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What's new in iJamming!...
Mon, Nov 25, 2002
iJamming! Wino/Muso:
JOHN ACQUAVIVA
"New world wines are just too techno for me."
Featured wine region 3:
SOUTHERN RHÔNE WHITES
Featured wine region 4:
SOUTHERN RHÔNE ROSÉS
This week's FEATURED WINE
Previously...
FEATURED Wines 3
FEATURED Wines 2
FEATURED Wines 1
Featured wine region 2:
CÔTES DU RHÔNE VILLAGES
The Geography
The Villages
Featured vine:
VIOGNIER:
Finally, a worthy rival to Chardonnay.

Now with updated reviews
Featured wine region 1:
CÔTES DU RHÔNE
Featured wine web site:
HONIG
WINE AND MUSIC:
What wine fans and music devotees have in common.
Featured wino: TIMO MAAS
Featured party wine:
CLINE's Cotes d'Oakley
And how Cline does it
Featured wine web site: VIGNOBLES BRUNIER
The full iJamming! Contents
The iJamming! featured
WINE WEB SITE:
VIGNOBLES BRUNIER
Being a dedicated multi-tasker, I was checking out the sites for some of the labels and artists featured on Free Activation Vol 2 while listening to said album and also reading responses to a query I had made about Chateauneu-du-Pape's Le Vieux Telegraph on the Wine Lovers Discussion Group Forum. When someone pointed me towards the home page of Le Vieux Telegraph's producer Daniel Brunier, I blithely followed the link and went back to writing my brief record review. As music came up on my computer I assumed I was listening to one of the electronica artists from Sweet Mother or GoodVibes or Ubiquity Recordings, all of whose web sites had loaded music immediately upon entering their home page. Only when I switched back to Netscape did I find that I was actually at Bruniers' Flash-heavy but beautifully understated site, listening to some ambient-world-gypsy musical offering as a series of heavenly black and white photographs ran through the wine-making process, from gnarled vines at winter through the ripening stage, the picking, the fermenting and the blending. It wasn't too big a leap of imagination to picture myself back in the Rhône valley. I could almost feel the summer sun on my skin, smell the ripening grapes in the air and taste the wine in its home domaine. (The picture below, cribbed from the site, shows a Châteauneuf wine barrel from the 95 vintage.)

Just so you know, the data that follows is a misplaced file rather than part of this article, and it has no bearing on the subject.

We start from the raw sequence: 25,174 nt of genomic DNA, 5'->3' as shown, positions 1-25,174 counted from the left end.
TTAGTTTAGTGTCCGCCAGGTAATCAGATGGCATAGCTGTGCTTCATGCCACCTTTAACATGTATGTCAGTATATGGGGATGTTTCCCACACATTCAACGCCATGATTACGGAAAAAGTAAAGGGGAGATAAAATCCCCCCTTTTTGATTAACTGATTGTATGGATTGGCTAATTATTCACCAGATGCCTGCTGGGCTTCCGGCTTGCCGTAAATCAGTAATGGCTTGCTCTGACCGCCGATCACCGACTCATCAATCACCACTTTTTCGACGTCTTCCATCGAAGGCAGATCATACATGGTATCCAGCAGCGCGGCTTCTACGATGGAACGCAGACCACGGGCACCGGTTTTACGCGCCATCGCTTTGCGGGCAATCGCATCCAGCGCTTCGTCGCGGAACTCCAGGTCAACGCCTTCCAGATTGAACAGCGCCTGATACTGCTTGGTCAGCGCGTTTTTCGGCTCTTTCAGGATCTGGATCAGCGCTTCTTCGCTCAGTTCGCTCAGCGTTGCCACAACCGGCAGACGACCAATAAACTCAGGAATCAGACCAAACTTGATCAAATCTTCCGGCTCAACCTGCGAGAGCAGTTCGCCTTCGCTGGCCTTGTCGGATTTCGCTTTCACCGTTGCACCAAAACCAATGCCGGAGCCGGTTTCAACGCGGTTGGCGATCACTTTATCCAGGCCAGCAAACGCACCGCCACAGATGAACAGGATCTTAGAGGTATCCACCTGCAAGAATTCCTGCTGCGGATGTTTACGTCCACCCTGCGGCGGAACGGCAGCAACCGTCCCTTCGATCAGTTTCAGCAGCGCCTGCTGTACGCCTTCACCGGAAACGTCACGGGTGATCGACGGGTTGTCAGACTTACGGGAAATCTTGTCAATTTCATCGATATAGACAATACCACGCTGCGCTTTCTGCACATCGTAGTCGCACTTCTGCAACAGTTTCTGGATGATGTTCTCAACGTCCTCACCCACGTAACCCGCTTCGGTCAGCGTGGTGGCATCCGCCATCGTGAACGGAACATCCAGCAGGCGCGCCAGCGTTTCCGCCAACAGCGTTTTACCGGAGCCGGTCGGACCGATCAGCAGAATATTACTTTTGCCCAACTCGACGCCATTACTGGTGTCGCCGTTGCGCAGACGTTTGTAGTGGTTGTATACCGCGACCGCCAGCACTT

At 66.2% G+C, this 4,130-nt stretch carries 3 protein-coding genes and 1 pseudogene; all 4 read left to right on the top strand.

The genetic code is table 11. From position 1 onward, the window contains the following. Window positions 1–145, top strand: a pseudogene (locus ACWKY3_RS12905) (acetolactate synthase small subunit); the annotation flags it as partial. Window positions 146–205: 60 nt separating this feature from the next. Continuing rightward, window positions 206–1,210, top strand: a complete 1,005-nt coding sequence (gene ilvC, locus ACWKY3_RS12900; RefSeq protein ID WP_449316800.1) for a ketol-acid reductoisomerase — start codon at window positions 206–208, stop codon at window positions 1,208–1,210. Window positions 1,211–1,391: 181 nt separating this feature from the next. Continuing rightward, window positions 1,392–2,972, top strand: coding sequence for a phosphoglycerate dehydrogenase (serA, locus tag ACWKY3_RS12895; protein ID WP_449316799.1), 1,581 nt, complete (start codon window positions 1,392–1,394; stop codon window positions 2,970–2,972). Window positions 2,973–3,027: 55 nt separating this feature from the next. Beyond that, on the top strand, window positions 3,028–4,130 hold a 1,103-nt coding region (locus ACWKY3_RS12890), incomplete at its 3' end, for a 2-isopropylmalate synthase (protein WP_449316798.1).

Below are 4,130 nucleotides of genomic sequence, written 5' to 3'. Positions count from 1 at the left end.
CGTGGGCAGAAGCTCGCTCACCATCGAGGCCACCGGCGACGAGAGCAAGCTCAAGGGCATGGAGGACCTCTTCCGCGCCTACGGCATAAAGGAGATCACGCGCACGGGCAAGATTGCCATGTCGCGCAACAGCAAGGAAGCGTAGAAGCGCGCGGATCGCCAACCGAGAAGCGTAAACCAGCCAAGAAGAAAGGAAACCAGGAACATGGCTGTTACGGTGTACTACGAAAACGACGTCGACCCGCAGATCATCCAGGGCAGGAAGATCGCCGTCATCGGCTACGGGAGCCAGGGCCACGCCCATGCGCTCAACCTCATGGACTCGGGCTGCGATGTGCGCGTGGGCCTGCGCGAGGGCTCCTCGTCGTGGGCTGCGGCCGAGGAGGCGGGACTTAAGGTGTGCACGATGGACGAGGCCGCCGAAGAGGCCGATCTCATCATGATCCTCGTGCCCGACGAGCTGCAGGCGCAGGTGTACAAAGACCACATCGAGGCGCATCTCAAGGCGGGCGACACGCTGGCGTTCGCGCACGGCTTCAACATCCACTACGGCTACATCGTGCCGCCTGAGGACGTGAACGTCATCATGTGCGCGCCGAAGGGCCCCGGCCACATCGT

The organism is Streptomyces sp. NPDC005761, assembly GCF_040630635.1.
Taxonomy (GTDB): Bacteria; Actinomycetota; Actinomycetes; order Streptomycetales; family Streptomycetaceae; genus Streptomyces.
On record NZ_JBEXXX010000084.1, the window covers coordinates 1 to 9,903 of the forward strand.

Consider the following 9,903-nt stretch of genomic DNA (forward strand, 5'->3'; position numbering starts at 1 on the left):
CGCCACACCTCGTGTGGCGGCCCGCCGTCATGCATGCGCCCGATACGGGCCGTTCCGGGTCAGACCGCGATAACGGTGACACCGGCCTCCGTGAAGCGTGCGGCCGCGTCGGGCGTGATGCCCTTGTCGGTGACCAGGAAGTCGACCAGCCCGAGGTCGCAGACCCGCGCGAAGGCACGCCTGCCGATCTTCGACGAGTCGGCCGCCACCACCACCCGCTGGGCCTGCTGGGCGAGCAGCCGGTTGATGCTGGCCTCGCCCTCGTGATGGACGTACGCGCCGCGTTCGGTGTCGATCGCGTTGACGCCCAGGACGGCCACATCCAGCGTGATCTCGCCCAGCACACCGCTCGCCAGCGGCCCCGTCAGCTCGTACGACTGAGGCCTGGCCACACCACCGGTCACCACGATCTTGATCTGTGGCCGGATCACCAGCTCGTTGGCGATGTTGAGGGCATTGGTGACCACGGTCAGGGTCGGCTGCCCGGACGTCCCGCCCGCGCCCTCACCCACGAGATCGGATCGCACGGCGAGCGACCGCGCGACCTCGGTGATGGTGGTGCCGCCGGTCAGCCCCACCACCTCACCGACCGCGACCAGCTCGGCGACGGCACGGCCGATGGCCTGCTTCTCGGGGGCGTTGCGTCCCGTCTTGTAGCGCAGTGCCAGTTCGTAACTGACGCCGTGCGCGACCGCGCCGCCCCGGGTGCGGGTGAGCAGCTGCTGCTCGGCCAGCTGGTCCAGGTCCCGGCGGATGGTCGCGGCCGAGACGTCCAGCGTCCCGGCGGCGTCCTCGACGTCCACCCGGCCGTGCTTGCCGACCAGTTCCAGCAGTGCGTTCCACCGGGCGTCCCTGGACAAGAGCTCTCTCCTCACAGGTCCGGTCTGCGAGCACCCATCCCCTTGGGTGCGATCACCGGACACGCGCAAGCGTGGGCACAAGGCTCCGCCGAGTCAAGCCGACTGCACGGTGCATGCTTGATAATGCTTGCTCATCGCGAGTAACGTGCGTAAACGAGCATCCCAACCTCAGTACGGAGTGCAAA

Brunier is a serious vigneron, dedicated to the wine artisan's concept of "terroir" (which in this family's case means organic farming, a lack of chemcials, no irrigation and minmum fining and filtratin). And his web site is serious too, brooking no fancy gimmicks or press quotes. But it's also endearing, unpretentious, meticulously written in English as well as native French, and gives far more information on each of the domaine's dozen wines than you could hope of getting from any other resource material.